So if you go into a corner hot you can lean your body deeper into the corner which lets you push the bike a bit more into the corner. This should let you turn a tighter corner.

Take it slow at first when trying it. Depending on the bike it can feel like you are falling off.

Chris


https://rideapart.com/articles/how-to-trail-braking

i think it may be referring to people that try to lean their bikes into the turn too hard to match their speed, and this causes you to lose contact patch and the rear end to slide out from under you. i found that section a little confusing as well. still don't know what they mean by "hanging off", but the main point i got from that paragraph was not to over-adjust or make a big counter-change against the course the bike is already taking.
 

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Here is how I understand it. If you are going into a left hand turn you can lean your body to the left and that will actually let you make the turn with less bike lean. Much like motorcycle racers do. If you lean your body to the outside you would need more lean from your bike to make the same corner.

So if you go into a corner hot you can lean your body deeper into the corner which lets you push the bike a bit more into the corner. This should let you turn a tighter corner.

Take it slow at first when trying it. Depending on the bike it can feel like you are falling off.

Chris
Exactly.

Essentially what sidecar racers do with an extra person on the bike :).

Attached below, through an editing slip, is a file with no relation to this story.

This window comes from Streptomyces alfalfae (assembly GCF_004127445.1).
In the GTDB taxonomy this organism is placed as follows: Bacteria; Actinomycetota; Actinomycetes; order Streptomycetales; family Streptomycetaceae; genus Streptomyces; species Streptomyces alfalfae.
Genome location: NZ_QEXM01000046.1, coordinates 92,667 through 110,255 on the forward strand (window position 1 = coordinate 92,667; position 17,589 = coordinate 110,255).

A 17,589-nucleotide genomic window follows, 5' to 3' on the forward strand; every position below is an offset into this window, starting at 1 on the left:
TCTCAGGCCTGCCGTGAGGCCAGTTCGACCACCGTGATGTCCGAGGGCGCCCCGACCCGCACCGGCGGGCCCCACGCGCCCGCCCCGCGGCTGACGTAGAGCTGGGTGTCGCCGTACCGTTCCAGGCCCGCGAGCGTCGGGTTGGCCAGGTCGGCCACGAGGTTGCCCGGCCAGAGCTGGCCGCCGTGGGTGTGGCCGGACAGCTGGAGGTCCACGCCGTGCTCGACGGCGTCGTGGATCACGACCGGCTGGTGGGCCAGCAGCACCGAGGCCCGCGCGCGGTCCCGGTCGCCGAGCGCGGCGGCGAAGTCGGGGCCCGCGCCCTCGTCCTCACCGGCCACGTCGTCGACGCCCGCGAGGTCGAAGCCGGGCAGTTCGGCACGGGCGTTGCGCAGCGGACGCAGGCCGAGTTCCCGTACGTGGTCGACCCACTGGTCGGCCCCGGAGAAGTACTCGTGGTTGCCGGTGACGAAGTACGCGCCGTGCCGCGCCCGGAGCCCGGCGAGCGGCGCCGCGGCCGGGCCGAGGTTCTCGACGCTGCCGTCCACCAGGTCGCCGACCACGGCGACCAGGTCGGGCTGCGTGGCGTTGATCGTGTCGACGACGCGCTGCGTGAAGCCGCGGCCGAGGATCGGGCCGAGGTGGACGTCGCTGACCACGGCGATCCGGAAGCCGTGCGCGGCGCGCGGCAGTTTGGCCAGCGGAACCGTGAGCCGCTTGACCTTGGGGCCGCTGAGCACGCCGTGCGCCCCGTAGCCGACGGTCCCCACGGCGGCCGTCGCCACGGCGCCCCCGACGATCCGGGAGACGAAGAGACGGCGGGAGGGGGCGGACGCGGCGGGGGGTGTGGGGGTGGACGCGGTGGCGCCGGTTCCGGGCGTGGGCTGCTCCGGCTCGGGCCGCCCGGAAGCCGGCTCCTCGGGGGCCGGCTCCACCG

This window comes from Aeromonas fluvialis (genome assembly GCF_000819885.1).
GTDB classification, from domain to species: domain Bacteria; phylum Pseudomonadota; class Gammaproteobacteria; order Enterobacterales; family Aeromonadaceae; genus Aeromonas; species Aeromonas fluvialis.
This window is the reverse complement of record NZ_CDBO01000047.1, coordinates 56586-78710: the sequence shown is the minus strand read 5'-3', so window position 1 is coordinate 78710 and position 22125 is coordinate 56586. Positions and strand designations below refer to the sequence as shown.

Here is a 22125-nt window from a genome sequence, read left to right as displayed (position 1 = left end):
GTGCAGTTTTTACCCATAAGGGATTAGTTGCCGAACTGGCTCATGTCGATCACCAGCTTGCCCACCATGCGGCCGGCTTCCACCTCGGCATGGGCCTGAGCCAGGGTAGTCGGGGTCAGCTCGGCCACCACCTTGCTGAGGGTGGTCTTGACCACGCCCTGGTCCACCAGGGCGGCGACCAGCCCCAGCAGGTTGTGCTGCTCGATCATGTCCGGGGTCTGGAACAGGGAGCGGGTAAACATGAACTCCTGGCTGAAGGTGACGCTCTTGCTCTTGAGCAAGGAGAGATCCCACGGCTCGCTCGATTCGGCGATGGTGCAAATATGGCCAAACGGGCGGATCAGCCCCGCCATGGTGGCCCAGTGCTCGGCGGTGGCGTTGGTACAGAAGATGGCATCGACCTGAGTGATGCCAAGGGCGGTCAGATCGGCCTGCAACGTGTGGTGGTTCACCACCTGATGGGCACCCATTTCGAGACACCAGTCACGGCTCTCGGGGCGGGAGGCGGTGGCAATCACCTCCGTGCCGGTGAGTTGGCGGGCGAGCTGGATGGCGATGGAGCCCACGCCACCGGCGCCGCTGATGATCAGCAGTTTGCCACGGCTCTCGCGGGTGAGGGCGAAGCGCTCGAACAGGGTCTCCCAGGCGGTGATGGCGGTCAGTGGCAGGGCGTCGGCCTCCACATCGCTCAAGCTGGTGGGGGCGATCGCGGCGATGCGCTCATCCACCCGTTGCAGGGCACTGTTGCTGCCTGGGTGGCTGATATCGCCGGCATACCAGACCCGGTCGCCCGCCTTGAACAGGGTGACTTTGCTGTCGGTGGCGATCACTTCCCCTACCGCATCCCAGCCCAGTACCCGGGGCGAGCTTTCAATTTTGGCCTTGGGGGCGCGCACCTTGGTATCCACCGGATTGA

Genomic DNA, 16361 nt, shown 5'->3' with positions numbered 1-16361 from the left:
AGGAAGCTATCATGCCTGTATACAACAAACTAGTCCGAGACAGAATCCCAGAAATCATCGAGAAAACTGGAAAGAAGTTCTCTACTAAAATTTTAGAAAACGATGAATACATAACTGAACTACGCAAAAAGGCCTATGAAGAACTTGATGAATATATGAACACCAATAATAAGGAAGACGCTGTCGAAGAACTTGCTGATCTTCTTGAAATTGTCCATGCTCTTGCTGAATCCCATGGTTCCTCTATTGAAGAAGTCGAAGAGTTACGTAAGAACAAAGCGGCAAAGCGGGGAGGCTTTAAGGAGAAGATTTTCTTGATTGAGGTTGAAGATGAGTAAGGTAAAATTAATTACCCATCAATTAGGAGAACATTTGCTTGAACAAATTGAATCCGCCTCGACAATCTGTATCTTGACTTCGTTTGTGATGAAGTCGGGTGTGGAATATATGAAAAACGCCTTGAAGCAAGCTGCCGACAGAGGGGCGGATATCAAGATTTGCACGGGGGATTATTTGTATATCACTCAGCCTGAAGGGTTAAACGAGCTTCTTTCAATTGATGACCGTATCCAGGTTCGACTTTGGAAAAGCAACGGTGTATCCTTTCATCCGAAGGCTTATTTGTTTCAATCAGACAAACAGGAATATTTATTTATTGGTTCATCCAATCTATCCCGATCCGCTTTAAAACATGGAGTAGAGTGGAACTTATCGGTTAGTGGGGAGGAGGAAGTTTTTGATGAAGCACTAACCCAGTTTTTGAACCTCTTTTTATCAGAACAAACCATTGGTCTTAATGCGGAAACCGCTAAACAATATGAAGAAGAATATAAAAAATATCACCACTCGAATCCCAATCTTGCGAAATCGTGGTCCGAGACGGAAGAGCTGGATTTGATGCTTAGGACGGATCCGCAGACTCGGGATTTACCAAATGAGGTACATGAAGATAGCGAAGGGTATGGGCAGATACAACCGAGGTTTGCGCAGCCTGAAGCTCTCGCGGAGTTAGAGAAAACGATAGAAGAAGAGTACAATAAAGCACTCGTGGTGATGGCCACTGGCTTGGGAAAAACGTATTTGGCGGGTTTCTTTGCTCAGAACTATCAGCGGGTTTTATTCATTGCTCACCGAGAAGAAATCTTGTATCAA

Kind regards, Wim
 

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i guess "hanging off" means hanging your body over to the side so you avoid leaning the bike over too far
Yes, that is exactly it. With sidecars you can't really lean at all on the side of the sidecar, so leaning is all you have.

It does work :).

Kind regards, Wim
 

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When you ride a modern snowmobile, you are in a rider-forward position similar to crotch rocket (less extreme, though). A cruiser is more like an older style-sled, where you lean off to the side, with your butt cheek as a pivot point. I find leaning this way and rolling on the throttle at the apex of the turn creates a confident, fairly hard turn that avoids scraping the floorboard.
 

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there's nothing wrong with scraping your floorboard. it lets you know you've about reached your limit you can angle the bike over and can be used as a guide for that
I hear ya, but scraping the boards always freaks me out, even when I expect it. Of course, only having done that a couple of times, perhaps I am just not used to it.
 

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I hear ya, but scraping the boards always freaks me out, even when I expect it. Of course, only having done that a couple of times, perhaps I am just not used to it.
You do get used to it after a while :). Although I haven't scraped the floorboards on my new ride yet, I have to say. However, I only have it now for a little over 2 weeks :)....

Kind regards, Wim